Allied Waste, the newly combined company would retain
the name Republic Services and be led by James O’Connor,
currently chairman and chief executive officer at Republic
Services. It would be headquartered in Phoenix.
Republic Services expects to generate $150 million annually
in synergies. It has already put together a team to identify
possible savings. Republic Services and Allied Waste
have also retained Deloitte Consulting LLP to advise
the companies on synergies.
There are a lot of overlapping businesses between Republic
Services and Allied Waste that could be combined, says
Stewart Scharf, an analyst with Standard & Poor’s
in New York. To hit the $150 million mark for the synergies,
he says it is important for Republic Services to control
costs while competing for pricing and market share.
“Republic Services has good growth potential,” he says,
adding that the combined company could become a formidable,
national competitor to Waste Management.
Solid-waste companies usually merge to gain either revenue
growth or market share, says Bruce Parker, president
and chief executive officer of the National Solid Wastes
Management Association in Washington D.C. “Acquisitions
have always been a basic and important part of the solid-waste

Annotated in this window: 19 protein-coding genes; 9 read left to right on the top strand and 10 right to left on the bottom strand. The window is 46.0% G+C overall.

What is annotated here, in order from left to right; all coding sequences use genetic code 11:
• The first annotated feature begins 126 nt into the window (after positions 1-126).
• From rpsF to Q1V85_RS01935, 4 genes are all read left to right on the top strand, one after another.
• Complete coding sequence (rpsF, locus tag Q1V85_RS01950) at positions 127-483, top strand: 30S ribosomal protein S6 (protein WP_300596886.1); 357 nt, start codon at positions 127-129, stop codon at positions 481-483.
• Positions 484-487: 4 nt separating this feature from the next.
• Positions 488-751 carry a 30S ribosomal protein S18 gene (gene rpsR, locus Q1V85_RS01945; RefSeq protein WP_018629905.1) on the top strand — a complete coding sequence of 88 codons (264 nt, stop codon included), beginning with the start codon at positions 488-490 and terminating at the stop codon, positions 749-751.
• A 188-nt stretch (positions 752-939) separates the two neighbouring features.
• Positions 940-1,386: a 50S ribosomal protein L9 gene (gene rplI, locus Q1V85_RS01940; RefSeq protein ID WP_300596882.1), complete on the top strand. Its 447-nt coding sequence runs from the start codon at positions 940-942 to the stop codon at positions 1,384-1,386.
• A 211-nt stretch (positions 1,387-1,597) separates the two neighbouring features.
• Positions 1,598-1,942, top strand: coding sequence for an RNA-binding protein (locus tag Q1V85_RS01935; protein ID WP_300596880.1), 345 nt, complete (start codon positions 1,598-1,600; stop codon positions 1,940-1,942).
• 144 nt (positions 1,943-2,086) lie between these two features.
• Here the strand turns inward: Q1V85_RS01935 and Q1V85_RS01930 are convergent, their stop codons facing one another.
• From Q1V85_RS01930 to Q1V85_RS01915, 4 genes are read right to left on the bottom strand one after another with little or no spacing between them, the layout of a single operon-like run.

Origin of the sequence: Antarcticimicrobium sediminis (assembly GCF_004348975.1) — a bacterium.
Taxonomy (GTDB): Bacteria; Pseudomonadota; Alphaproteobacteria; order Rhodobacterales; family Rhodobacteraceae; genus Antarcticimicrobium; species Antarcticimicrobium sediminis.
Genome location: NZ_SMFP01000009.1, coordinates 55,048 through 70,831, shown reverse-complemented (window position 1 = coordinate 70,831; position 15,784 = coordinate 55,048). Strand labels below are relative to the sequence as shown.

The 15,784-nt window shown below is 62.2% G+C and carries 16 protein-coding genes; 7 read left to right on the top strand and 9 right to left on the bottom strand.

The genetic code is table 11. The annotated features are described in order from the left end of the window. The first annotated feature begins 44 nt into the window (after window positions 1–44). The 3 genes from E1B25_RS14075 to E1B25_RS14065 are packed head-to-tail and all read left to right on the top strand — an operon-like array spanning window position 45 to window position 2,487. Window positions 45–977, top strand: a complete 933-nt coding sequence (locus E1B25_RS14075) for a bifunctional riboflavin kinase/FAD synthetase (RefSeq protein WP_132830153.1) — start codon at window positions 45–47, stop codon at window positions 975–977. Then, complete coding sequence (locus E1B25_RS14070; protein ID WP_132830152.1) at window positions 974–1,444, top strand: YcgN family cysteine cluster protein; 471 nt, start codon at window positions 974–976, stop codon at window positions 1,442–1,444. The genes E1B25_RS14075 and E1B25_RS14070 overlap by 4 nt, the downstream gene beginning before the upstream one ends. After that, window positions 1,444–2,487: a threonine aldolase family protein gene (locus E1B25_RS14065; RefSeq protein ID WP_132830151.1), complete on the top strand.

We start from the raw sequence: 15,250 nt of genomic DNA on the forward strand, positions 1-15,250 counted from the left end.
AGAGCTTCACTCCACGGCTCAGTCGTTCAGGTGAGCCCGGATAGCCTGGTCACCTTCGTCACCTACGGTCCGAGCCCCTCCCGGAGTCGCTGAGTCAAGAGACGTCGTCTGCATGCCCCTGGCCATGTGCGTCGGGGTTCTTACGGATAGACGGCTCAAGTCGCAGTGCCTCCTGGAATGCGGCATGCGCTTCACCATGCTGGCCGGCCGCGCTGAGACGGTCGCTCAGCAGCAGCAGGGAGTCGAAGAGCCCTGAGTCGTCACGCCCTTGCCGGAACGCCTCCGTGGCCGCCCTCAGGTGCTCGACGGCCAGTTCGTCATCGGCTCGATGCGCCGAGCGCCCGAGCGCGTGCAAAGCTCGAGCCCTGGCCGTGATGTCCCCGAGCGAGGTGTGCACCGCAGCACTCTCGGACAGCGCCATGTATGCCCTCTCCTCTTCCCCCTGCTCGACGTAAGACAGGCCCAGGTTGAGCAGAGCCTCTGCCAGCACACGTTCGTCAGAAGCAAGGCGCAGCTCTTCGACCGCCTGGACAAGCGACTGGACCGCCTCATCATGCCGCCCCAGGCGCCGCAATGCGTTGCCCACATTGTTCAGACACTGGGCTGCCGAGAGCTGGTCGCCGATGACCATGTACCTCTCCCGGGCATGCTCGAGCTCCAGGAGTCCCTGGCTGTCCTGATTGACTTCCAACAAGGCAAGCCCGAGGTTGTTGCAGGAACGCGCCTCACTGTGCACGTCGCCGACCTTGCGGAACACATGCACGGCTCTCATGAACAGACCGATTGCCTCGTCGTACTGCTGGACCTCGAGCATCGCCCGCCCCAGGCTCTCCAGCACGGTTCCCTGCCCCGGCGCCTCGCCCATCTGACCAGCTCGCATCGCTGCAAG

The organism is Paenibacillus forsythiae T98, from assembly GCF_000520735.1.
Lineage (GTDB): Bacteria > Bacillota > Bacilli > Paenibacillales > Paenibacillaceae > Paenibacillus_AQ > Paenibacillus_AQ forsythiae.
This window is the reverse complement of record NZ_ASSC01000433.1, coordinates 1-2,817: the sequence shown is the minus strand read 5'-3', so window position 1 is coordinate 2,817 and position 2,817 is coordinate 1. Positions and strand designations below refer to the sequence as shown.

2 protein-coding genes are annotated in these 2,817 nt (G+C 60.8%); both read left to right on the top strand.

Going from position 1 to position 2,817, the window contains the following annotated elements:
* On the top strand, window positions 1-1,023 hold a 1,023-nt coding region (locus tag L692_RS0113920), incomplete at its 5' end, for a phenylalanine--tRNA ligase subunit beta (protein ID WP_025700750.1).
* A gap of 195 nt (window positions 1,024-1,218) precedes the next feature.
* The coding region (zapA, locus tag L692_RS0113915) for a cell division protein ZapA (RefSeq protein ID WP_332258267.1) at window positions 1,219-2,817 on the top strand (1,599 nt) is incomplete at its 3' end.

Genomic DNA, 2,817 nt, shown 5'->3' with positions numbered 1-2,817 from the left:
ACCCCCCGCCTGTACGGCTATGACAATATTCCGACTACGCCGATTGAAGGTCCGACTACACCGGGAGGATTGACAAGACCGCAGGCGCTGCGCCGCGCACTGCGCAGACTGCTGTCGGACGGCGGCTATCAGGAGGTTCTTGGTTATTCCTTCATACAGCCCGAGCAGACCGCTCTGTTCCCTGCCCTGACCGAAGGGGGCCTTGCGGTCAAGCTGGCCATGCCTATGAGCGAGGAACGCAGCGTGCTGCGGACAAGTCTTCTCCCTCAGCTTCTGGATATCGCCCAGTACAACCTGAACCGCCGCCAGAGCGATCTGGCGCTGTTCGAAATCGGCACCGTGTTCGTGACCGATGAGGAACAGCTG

industry’s business profile,” Parker says.
The industry’s leader, Waste Management, was created
in a 1998 merger of USA Waste with the old Waste Management.
Allied Waste moved from the number three spot to the
second largest by merging with Browning Ferris Industries
in 1999. Republic Services was spun out of Republic Industries
in an initial public offering in 1998.
Solid-waste companies today are more focused on pricing
discipline to maximize return on invested capital for
shareholders, Parker says. This helps to generate free
cash flow, and increases profit margins, what remains
from sales after a company pays out the cost of goods
Anti-trust issues are not expected to be a problem with
either proposed deal. Both Republic Services and Waste
Management filed a Hart-Scott-Rodino notification with